I know that many fans feel like there is official bias when it comes to certain teams. I hear NC State fans all the time say that UNC or Duke get favorable calls. It seems that way sometimes, but I will say that from my experience, officials don't even see one team or the other during the game. They are concentrating on making calls no matter which teams are playing. One problem is that, as a fan, you are only looking at calls made against your team, but do you acknowledge when there is a questionable call that goes against your opponent? Some officials are better than others but that is just a fact that can't be changed. Having said that, some officials don't do well officiating certain teams, and that can be hard to explain. It could be style of play, or pace of play, but there are other factors such as atmosphere which can affect that. Also, some officials just don't have chemistry with the other officials in a particular game. That applies more to basketball as football officials usually work as crews.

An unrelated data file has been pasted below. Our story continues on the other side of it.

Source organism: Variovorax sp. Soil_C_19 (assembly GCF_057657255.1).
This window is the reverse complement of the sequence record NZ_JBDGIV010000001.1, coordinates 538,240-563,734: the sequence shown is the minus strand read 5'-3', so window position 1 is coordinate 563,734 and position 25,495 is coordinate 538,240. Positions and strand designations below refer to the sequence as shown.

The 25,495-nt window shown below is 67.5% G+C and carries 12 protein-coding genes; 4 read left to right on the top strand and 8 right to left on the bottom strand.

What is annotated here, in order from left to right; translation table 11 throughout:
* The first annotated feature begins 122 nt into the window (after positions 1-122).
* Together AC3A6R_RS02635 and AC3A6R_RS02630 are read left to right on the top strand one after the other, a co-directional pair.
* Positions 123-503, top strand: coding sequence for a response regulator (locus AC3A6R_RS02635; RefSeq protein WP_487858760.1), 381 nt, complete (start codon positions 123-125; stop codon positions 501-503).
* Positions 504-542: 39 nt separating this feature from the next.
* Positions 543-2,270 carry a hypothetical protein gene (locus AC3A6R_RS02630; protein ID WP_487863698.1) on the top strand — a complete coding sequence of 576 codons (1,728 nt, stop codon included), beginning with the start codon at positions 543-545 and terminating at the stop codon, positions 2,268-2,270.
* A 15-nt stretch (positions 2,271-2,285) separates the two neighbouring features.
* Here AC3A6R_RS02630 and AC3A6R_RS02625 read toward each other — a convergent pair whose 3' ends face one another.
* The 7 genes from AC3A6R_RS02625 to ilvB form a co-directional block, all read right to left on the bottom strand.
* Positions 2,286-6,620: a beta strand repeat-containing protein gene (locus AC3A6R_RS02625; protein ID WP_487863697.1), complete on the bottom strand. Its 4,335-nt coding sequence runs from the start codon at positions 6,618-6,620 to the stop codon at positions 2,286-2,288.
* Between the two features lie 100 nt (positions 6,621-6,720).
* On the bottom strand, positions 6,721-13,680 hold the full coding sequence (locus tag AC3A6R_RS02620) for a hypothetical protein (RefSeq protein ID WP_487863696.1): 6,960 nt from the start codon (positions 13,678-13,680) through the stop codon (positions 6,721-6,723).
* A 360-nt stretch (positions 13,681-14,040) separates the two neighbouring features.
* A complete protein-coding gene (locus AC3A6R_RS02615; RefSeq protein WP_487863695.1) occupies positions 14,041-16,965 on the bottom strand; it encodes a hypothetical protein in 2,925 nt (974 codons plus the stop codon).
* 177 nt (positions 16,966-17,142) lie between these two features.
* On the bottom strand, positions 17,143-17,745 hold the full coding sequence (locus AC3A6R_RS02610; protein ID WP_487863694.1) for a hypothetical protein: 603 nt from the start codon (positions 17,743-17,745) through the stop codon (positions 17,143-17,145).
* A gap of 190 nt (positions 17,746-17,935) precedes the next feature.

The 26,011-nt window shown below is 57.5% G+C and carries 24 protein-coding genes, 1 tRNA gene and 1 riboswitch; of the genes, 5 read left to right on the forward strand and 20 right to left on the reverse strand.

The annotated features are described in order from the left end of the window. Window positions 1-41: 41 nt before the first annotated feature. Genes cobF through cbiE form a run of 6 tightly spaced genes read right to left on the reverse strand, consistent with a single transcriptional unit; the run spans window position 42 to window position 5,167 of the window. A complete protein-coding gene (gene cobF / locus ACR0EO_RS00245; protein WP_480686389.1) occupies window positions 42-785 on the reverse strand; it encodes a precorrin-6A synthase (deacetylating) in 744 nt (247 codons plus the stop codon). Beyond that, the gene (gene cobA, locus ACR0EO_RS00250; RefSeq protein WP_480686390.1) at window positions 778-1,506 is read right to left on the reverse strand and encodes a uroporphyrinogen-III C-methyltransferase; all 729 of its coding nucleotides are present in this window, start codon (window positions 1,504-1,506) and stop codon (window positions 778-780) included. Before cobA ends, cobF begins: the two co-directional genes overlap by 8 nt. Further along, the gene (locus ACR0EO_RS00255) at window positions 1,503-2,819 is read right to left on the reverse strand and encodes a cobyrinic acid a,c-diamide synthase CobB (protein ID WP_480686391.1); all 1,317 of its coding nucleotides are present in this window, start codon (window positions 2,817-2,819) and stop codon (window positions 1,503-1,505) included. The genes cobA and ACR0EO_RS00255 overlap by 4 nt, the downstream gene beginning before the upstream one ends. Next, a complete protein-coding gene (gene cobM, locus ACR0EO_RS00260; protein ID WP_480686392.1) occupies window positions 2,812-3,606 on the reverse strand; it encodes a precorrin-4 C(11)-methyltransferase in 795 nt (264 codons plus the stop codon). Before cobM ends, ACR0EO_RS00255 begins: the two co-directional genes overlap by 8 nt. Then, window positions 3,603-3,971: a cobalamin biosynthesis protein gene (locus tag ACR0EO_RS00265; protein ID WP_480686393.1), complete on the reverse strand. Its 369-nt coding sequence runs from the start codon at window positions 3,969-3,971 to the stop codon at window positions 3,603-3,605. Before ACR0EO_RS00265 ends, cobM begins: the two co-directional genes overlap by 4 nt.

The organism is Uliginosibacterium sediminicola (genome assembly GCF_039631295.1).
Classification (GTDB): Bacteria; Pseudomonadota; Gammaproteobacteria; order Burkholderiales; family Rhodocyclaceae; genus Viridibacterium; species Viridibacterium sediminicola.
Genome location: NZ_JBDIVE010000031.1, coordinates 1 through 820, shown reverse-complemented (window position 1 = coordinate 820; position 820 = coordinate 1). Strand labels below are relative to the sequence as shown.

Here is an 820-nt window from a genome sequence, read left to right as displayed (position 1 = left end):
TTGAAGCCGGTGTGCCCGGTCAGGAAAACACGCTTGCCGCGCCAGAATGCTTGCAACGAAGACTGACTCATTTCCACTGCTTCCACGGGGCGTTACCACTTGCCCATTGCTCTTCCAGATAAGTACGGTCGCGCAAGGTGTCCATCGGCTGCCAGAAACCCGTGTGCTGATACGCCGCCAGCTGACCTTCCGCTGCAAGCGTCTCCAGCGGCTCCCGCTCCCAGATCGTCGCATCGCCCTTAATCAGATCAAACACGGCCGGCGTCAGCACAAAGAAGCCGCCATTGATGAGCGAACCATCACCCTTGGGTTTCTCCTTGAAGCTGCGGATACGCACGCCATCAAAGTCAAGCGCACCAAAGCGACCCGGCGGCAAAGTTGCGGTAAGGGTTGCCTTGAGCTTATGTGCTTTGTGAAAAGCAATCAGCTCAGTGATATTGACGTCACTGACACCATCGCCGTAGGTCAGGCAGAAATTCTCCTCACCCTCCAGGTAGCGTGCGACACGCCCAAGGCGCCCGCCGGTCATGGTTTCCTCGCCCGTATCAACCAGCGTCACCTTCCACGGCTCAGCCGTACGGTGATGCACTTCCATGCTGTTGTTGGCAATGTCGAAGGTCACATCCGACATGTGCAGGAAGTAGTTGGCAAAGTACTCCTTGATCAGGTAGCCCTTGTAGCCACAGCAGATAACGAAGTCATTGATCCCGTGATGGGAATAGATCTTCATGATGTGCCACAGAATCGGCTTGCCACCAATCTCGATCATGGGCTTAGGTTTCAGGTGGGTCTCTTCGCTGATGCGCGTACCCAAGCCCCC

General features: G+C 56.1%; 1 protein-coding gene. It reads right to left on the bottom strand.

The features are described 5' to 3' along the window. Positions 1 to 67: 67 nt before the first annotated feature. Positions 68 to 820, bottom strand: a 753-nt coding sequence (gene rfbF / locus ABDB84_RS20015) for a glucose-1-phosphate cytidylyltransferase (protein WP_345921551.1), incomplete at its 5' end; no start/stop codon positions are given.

It's a given that rules are black and white. At the same time, officiating is anything but. Most of the time, officials have less than two seconds to make a call, and that is particularly true of basketball. If you blow a late whistle, chances are you are going to hear about it. Officials also have coaches in their ear, and, while it's a part of the game it can be distracting. That brings me to the last thing I want to mention, and that is instant replay. It is useful in that it can correct errors, but it also disrupts the flow of the game. I'm personally not a fan of instant replay, because it can affect teams momentum. Controversial calls are part of the game, like dropped passes in football, or bad passes in basketball. From my standpoint, use of replay puts more pressure on officiating crews. Everytime a call is overturned, it puts more doubt into their heads. That can lead to officials second guessing themselves and can affect their performance. The bottom line is, that without officials there are no games. Good, bad, or ugly, they are an integral part of all sports. I'm certainly not saying to give them a pass when they make a bad call as there needs to be accountability, but the majority of time they get it right. While there are controversies, officials don't win or lose games for the most part. There has been a small percentage of missed or bad calls that have had a significant impact, but they are the exception. Like any job, bad officials get disciplined and certainly sometimes dismissed all together. Hopefully, this article will promote a better understanding of what officials experience, and what obstacles they face. Coaches, players, and officials make bad decisions from time to time, but in the end they all care about the game. The dedication of officials is often taken for granted, even though they have to adapt to the ever changing world of college athletics. It's not a perfect system, but it allows us as fans to enjoy the games that we love.